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AG Declines to Charge Suffolk Cop Who Fatally Shot Man With Pellet Gun

air rifle
The air rifle that police said Jeffrey McClure pointed at officers (NYAG photo)

New York Attorney General Letitia James’s office has declined to press charges against a Suffolk County police officer who fatally shot a 26-year-old man at his East Northport home two years ago.

The attorney general’s Office of Special Investigation (OSI) issued its report Wednesday following an investigation into police shooting Jeffrey McClure, who had pointed a pellet gun at officers and threatened to shoot them shortly after 10 p.m. on June 7, 2020. Police said at the time they thought the weapon was a hunting rifle. McClure, who police said ignored commands to drop the weapon before an officer shot him, was pronounced dead at the scene. 

“Following a thorough review of the facts and evidence, OSI determined criminal charges could not be pursued in this case,” James said in a statement. “That said, my heart aches for all who held Mr. McClure dear as they continue to cope with the tragic loss of a loved one, and I offer Mr. McClure’s family and friends my sincere condolences.”

The state attorney general’s office was mandated to investigate all fatal police shootings following a 2015 executive order issued by then-Gov. Andrew Cuomo.

Police had responded to a 911 caller reporting a person under the influence of drugs and alcohol experiencing a mental health crisis and brandishing a pellet gun on the night of the shooting. Upon arrival, McClure ran away when officers ordered him to drop the weapon, fled to the basement where his family stored firearms, then climbed onto the roof of the house and pointed the rifle at officers, authorities said.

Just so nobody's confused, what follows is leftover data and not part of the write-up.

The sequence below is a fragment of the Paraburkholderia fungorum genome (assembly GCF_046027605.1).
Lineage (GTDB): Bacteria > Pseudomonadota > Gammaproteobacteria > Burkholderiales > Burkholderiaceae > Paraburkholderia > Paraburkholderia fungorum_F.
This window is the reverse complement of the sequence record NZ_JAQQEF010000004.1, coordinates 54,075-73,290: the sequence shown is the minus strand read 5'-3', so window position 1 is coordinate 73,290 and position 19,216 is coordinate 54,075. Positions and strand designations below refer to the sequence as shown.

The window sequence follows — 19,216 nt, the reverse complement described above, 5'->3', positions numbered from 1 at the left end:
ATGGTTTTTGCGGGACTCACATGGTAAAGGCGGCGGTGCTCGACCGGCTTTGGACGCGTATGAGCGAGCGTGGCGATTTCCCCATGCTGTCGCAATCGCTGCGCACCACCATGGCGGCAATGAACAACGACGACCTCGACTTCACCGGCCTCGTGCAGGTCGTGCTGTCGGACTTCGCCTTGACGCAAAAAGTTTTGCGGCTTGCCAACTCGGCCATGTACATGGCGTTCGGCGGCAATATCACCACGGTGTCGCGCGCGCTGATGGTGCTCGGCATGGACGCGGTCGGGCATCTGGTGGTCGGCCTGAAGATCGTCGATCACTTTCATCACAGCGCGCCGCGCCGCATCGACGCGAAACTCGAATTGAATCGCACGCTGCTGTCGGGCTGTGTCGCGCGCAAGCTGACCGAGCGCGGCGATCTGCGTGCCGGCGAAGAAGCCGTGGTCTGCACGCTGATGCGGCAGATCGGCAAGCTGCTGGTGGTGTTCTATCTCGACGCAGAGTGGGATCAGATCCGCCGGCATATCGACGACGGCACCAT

His parents had told police and 911 that McClure was “going off the wall” and “going berserk” at the time.

“You want to point that gun at me, I’m going to kill you,” one officer warned McClure. Another officer shouted at McClure: “If you point your gun at me I will shoot you.” And another told McClure: “Don’t point that gun at me or you will get shot.”

OSI determined that officers were reasonable in using deadly physical force to protect themselves under the circumstances, since the officers believed the air rifle could have been a real gun, according to the report.

To help better handle such situations in the future, state investigators recommended the police department accelerate officer training for responding to mental health crises, improve its tactical response procedures and fully implement its program to outfit officers with body-worn cameras. It noted that after the shooting, SCPD created the Behavioral Health Section and a 911 Mental Health Call Diversion Program. 

Police did not immediately comment on the report’s findings.

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